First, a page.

CHRO Community Conversation interrogates the reality of the metaverse


HR leaders weigh in on the pros and cons of adapting to a complete virtual world of work.

At our latest Community Conversation, Johan Botes, labour law expert, said the world is moving to the metaverse, which has been touted as the next trillion dollar industry.

“Reports about the metaverse are more prevalent than Youtube videos, although less entertaining and certainly intellectually demanding,” Johan said. “It’s been called the next generation of the internet. It’s the next phase of digital evaluation.”

The metaverse, Johan said, could revolutionise interaction between managers, employees, service providers and clients.

The metaverse explained

He described the metaverse as an enhanced, greater seamless connectivity and a more immersive experience.

As devastating as 2020 was, when millions of people were forced to isolate and work from home due to the Covid-19 pandemic, it brought on new ways of work that people had to adapt to.

“The year also saw online performances taking place,” Johan said. “The virtual office allows you to create an avatar. You are also able to move your avatar around. You can drag yourself to your desk, which can trigger a number of office actions.

In the metaverse one can do the following:

  • If you are hungry, you can drag yourself to the office canteen.
  • You can click on and drag a document to any of your colleagues without the need to email it.
  • If you click on and drag yourself to your colleague, the virtual office automatically launches a chat or call. You do not need to create a meeting request.
  • If you have an annoying colleague, you can drag yourself to the HR office, where you can lodge a complaint.

The law and the metaverse

Johan touched on legal issues around the metaverse and pointed out that there had been a complaint lodged by a female employee that her avatar was groped and that other avatars made obscene remarks against her avatar.

“Also concerning, is if laws are applied jurisdictionally, based on where the user is located, or if new rule books are needed that oversee universal parameters within the digital world. The biggest question is if a digital avatar will have a legal identity and be subject to the same set of laws as the same human that created it,” he asked.

According to Johan, there are issues with people behaving differently in the digital world compared to how they behave in real life interactions. To address this, he said an avatar would need to have a legal personality so that it can be attributed to its creator and its creator can be prosecuted in the real world.

“If the metaverse world has to implement its own universal employment law, in this case, which jurisdiction would it follow? Employment frameworks are vastly different across different countries. Employment law is largely jurisdictional and to apply that to a universal decentralised digital space is going to be tricky.”

He said lawyers were grappling with a number of issues in respect of the metaverse, including
data privacy and security. This, he said, sparked questions about what kind of data can be shared and harvested on the platform and what employee rights are protected in relation to discrimination.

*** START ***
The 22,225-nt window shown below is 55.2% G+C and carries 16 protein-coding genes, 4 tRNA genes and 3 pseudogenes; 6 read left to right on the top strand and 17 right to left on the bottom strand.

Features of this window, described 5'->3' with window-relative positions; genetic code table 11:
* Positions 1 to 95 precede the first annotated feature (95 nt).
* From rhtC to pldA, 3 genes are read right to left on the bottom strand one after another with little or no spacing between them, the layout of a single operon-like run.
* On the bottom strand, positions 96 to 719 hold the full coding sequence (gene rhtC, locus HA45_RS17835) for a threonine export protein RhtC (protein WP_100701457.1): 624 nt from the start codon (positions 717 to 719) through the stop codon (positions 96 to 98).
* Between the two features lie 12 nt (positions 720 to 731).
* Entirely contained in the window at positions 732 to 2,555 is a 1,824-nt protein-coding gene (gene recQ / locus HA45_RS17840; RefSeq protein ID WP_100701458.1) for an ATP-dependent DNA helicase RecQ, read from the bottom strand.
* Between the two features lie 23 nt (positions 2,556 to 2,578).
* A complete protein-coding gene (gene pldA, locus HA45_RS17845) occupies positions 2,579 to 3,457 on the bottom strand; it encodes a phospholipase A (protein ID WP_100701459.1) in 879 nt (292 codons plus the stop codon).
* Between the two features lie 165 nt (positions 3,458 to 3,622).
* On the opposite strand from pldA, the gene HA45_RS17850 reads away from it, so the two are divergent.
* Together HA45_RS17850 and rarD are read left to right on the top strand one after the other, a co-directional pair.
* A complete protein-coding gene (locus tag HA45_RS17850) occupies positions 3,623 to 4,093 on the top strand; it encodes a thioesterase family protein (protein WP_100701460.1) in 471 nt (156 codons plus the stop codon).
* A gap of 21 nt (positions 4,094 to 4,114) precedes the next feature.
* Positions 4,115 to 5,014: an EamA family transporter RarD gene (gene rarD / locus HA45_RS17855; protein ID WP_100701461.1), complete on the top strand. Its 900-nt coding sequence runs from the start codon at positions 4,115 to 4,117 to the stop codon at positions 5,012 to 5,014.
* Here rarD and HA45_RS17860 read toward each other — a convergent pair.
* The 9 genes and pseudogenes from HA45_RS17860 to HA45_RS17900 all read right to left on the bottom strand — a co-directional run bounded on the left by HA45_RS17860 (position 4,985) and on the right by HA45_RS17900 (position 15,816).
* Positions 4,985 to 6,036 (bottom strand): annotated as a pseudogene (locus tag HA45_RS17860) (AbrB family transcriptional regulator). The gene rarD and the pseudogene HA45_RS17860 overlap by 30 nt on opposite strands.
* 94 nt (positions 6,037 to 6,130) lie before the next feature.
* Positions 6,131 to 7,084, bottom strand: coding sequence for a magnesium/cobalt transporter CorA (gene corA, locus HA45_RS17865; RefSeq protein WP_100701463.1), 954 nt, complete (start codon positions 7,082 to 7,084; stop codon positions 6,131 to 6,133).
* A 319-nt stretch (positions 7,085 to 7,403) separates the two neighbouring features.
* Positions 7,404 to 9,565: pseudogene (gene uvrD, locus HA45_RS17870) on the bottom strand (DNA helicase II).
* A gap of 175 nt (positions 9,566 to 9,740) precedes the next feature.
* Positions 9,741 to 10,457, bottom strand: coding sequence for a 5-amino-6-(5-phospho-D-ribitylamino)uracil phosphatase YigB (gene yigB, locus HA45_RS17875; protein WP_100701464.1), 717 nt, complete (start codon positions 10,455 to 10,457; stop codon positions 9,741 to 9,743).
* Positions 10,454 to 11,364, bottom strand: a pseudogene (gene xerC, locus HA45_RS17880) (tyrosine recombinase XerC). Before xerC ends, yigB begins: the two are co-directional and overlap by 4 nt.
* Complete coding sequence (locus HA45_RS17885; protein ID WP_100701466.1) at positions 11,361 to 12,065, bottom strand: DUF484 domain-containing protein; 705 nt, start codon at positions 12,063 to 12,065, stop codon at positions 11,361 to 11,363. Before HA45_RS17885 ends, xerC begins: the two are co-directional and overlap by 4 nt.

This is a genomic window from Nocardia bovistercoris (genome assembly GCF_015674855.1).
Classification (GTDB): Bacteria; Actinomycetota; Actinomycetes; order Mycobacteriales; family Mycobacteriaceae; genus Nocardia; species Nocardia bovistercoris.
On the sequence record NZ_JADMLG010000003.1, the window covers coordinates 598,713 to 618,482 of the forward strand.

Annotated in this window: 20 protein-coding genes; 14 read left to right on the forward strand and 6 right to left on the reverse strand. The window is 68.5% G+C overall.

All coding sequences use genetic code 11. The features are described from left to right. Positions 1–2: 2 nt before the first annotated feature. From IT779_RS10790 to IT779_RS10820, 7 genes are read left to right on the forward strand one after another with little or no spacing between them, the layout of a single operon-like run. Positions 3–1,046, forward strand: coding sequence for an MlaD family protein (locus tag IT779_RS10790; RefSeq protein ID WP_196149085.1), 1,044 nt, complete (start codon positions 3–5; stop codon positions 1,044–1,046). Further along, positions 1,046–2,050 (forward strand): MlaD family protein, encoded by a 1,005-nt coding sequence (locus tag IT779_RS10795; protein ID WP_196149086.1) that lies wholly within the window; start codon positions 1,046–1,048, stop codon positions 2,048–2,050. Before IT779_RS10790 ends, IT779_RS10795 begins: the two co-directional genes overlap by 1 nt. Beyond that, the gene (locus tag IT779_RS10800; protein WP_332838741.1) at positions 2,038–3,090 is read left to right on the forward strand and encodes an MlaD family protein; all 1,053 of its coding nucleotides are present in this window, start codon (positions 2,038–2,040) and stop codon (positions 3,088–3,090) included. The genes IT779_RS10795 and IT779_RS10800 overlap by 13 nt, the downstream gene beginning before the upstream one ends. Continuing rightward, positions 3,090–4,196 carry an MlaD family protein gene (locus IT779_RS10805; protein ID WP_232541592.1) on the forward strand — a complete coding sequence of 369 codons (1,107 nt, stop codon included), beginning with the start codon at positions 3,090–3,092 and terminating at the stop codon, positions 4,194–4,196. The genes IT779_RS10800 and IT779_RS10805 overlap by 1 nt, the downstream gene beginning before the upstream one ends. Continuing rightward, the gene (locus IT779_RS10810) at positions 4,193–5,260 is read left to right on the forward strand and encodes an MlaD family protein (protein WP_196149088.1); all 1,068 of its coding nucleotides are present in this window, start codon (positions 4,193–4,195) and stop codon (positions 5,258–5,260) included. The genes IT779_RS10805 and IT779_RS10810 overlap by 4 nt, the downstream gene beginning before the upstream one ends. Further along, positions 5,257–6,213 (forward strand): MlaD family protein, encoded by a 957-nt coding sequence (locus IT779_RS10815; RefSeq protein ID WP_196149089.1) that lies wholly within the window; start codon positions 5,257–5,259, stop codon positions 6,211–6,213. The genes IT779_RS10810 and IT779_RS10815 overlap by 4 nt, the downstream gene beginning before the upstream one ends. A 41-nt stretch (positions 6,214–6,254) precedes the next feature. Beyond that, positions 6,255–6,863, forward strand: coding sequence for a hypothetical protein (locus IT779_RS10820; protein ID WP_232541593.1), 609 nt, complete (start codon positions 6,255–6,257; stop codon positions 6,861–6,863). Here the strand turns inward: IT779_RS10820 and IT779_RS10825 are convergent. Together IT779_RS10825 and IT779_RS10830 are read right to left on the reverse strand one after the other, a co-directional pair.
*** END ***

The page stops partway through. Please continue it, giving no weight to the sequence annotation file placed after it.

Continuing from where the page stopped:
“How does this apply if I choose an avatar that’s an animal or an avatar with a different race or gender? Would the rules be that avatars have to resemble what people look like in real life?

“If anyone tells you that they have the answers to all of this, my advice is to treat their claim with a great deal of scepticism,” Johan said. “There are currently no real metaverse employment law experts.

“There are a great deal of us with an interest in the topic who are drawing from expertise and experience from other areas and jurisdictions to see how we can tackle the inevitable employment law methods that will arise in the metaverse.

“As far as the metaverse is concerned – it’s real, it’s happening. A lot of what we are doing already forms part of what will eventually become the metaverse,” he emphasised.

Weighing in on the matter

Sandock Austral Shipyards' head of HR Sinqobile Khuluse said: “The Metaverse is still relatively unchartered territory for most of us as HR Practitioners, so Johan when you mentioned that anyone can create any avatar they like even if it doesn’t look like them the alarm bells immediately went off in my mind, with concerns around discrimination. The fact that a white male can put on this avatar persona and present themselves as a black female, I got a little bit uncomfortable and I am saying to myself, how do we as HR practitioners instill proper controls, whilst balancing the individual autonomy, so that the action does not come across as micro-aggression? How do we make sure that there are controls or guard rails in place, especially for us as HR, we are the conscience of the Business and we need to be able to manage live relationships within the workplace?”.

Johan said in instances where people created avatars for purposes to create friction in an environment, causing disruption and actually harassing people, action could be taken against such employees.

“One of the things we’ve been trying to drive is authenticity – being able to be yourself at any moment. We’ve been trying to drive that healthy environment of authenticity. What this does is it allows you to be inauthentic,” he added.

Ruth Wotela, chief wellness officer of Silverbridge said: “We’ve seen how the way of working has drastically changed over the last two years. For me it emphasises the need for organisations to relook their policies and adapt to not only where we are now, but to where the world is going, because we can see it’s going to be a totally different world to the way it was.”

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